«It is hard to tell how far aggressor would have gone. I reckon that the rattling tanks in proximity of the Parliament served as a means of intimidation first of all,» the analyst ponders today.

«Soviet generals assessing what was going on in Vilnius had to deal with a mind-blowing phenomenon: the people in the square were not frightened by the tanks. Aware and wary of a big toll of casualties had the tanks proceeded onto the square full of people, the planners must have considered a variety of softer measures first of all, the defence analyst believes.

“It could include immense psychological pressure, use of tear gas and et cetera. The tanks would have been employed too in making the way to the heavily-reinforced Parliament,» Butkevičius is convinced.

Using tanks, it was inevitable to avoid multiple casualties, which would have dealt the Soviets a devastating blow on the international arena.

«As far as I know, the Soviets’ plan to occupy the Parliament included meticulously calculated synchronic foray of paratroopers into the building through the underground communication network and the roof,» Butkevičius said.

Ukraine’s path to freedom is similar to Lithuania’s

Personally in charge of Supreme Council’s chairman Vytautas Landsbergis, Butkevičius reveals now he had laid out a special plan for his and Prime Minister Danutė Prunskienė’s retreat in case the Parliament is occupied.

«But both of them refused to follow it. It foresaw their transportation to Poland using Lithuanian aviation. I do not want to go into details now as far as what type of aviation transport had to be used for the purpose, but the plan was real and feasible,» Butkevičius asserted.

One of the fulcrums of the restored state’s defence now spends most of his time in Ukraine consulting the Government on defence issues.

«The situation we see in Ukraine is pretty much analogous to that we had in the early 1990s. Like us, Ukrainians used civil disobedience-based techniques in overthrowing the Viktor Yanukovych regime. Like us, they shed off their blood on the way to freedom, but, again a similarity, it has been gained with a loss of life that, under other circumstances, would have been much bigger,» former Defence minister believes.

Massive tear gas attack was most plausible

Darius Petrošius, a Lithuanian MP and chairman of the Lithuanian Parliament’s Commission for Parliamentary Scrutiny of Operative Activities (CPSOA), believes that no repeated annexation of Lithuania would have quashed the spirit of freedom.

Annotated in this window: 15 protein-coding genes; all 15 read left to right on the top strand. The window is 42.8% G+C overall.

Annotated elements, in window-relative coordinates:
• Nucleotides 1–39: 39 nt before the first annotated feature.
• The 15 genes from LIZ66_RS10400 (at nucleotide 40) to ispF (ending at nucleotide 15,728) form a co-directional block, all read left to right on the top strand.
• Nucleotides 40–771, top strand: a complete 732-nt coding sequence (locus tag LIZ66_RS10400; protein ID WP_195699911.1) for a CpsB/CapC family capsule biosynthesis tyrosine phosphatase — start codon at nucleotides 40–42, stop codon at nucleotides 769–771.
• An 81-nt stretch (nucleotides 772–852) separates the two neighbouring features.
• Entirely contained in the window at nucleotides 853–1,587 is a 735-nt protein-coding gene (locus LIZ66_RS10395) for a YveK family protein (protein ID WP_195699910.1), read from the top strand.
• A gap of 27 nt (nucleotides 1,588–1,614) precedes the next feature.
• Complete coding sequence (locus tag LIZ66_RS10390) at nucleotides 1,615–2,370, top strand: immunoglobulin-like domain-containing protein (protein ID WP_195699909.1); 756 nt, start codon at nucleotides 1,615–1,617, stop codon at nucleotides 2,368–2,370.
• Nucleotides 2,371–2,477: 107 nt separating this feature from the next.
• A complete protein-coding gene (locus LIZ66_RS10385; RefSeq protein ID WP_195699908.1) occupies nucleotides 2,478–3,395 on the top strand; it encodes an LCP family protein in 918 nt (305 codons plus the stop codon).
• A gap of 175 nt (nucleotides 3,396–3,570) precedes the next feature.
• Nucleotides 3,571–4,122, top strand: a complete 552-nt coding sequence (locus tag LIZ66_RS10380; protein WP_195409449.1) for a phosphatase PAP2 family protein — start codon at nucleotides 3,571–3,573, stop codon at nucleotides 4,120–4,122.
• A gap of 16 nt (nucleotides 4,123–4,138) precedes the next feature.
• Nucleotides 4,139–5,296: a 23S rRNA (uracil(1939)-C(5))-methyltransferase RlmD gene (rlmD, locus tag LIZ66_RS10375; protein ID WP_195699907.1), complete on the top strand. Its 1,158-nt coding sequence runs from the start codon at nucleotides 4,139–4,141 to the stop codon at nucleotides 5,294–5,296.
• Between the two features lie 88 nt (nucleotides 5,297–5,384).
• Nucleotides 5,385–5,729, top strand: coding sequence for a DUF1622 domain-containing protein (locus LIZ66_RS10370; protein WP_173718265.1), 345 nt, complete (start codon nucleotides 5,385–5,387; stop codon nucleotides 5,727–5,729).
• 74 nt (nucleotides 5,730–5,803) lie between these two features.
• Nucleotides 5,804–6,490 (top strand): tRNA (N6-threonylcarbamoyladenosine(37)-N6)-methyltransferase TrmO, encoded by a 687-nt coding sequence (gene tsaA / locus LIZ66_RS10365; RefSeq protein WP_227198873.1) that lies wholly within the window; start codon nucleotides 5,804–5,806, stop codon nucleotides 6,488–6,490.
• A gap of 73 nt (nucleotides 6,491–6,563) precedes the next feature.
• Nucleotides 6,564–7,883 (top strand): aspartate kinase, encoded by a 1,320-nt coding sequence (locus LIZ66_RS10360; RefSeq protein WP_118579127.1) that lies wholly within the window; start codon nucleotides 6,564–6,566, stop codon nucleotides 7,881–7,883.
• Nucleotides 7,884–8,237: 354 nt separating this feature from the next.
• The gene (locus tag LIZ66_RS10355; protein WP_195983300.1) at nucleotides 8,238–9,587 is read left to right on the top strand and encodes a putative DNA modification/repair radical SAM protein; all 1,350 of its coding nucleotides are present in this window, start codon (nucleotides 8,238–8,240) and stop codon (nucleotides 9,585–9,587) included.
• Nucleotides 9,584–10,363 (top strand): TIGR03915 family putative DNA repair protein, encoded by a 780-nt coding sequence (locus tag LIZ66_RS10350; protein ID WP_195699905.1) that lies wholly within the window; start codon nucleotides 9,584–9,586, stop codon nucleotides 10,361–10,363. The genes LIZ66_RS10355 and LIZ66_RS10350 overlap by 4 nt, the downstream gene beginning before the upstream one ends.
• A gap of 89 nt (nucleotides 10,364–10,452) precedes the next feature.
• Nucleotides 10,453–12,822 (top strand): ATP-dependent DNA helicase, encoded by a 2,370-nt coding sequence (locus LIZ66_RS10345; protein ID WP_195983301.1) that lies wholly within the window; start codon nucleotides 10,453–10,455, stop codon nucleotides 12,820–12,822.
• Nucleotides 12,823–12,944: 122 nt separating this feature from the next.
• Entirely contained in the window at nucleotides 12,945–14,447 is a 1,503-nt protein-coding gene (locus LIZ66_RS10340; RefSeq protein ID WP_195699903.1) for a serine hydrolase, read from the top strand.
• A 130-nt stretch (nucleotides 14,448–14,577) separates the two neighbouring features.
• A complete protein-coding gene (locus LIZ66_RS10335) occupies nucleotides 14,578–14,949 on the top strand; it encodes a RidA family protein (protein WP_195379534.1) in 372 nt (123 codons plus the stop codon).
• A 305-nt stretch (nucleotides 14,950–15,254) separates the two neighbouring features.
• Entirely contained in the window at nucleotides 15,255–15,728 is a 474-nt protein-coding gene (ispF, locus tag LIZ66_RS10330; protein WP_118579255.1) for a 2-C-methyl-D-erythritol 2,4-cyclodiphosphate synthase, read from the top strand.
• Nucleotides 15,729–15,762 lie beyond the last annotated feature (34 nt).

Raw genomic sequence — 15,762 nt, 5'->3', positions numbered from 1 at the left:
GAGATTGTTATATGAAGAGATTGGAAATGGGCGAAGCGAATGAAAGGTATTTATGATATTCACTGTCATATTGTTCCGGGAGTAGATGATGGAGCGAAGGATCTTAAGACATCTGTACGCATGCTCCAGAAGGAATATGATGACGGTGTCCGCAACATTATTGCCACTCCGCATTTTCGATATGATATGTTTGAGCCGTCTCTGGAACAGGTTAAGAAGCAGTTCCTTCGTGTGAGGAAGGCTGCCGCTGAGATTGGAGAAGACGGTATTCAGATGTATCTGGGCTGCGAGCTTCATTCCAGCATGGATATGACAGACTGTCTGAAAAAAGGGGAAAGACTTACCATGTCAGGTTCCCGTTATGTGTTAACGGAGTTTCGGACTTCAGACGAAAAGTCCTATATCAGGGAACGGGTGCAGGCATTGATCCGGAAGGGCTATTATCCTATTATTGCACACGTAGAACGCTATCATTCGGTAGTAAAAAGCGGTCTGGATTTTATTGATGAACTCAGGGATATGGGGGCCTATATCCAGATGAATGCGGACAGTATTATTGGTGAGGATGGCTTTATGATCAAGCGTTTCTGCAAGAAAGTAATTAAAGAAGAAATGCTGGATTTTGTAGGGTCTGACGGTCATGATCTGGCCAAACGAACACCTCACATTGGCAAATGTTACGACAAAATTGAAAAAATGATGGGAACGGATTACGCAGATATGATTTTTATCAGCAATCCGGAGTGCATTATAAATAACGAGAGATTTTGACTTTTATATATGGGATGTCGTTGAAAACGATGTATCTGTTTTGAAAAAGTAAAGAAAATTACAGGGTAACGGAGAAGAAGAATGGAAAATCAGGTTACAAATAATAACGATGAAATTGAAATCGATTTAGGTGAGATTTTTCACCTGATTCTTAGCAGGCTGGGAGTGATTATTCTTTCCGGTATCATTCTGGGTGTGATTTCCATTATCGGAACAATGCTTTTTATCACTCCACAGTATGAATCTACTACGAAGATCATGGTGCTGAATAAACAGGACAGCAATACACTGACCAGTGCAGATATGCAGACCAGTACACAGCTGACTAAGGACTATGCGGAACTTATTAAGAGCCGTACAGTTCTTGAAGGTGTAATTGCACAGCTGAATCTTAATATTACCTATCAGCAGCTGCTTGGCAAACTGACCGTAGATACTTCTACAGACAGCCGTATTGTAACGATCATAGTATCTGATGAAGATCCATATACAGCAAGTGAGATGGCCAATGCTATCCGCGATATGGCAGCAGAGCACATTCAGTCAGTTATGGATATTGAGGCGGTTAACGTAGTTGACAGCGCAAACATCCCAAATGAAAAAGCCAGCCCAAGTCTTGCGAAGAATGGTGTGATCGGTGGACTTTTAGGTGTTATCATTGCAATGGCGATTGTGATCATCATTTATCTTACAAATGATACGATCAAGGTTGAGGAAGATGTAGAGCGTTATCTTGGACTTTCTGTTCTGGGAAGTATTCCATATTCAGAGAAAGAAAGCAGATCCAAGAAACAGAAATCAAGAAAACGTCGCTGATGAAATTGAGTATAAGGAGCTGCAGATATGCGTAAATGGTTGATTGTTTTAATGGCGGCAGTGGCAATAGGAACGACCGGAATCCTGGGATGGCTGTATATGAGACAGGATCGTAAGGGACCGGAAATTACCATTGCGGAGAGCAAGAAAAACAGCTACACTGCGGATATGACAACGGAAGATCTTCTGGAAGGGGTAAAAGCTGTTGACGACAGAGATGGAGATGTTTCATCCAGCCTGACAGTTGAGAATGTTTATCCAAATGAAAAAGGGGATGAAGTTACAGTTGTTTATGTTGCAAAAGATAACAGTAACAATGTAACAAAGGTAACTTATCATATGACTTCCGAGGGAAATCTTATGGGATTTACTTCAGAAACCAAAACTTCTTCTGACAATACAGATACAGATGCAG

«Sąjūdis (Lithuania’s national movement for change in the late 1980s and early 1990s-L.J) was an extremely powerful force that even the ubiquitous special Soviet services could not reign in. It they had succeeded in seizing the Parliament that tragic night, I don’t think they would have retained power for long. The yearning for freedom and independence was too big to quell it,» Petrošius told BNN.

He says he finds it hard even today to accept the idea of Soviet tanks could have been sent to the Parliament square.

«It’s hard to speculate what the hostile forces had planned, but I reckon that a more plausible scenario of occupying the Parliament could have been this: special paratrooper units might have been ordered to enter the building with a simultaneous massive tear gas attack used to clear the square.
Perhaps some acoustic attacks could be used too to disperse the people, too. The tanks, of course, would have been employed too, but, again, I find it hard to believe they could roll onto the people. Remember, all the Western TV cameras were zeroing in on what was going in the square.»

And if the combat vehicles had proceeded onto the crowd, numbers of lost life could reach hundreds.

«I’d say that we would have not found out the real scope of casualties. It would not have reflected in any statistics then,» the parliamentarian is convinced.

Spirit of freedom was flying too high

Alvydas Ziabkus, journalist of daily «Lietuvos Rytas», also believes that, at the end of the day, Lithuania would have come out victorious against the crumbling Soviet Union.

«Freedom might have waited longer, but the quest for it could not be stifled. Especially after the August coup (In August 1991, Soviet hardliners futilely attempted to overthrow Mikhail Gorbachev, Secretary General of the Communist Party, in a desperate attempt to save the collapsing Soviet Union-L.J),» Ziabkus told BNN.

Administratively, he says the Soviets have taken over key sites and symbols of power in Vilnius and Lithuania, but the spirit of freedom had encompassed too a big mass of people, so to get it out of the people’s minds and hearts was an impossible task.

«I believe the way how the hostile troops could be acting on the premises of the Lithuanian Parliament could be similar to the way the Soviet army acted at the Russian Parliament during coup against Gorbachev in August of 1991.

«There were shots, skirmishes and a few casualties there with the military’s indecisiveness lingering in the air. But Vilnius, I reckon, was at a bigger risk, because some of the generals, farther from Moscow, could act on their own then,» Ziabkus believes.

Ref: 020/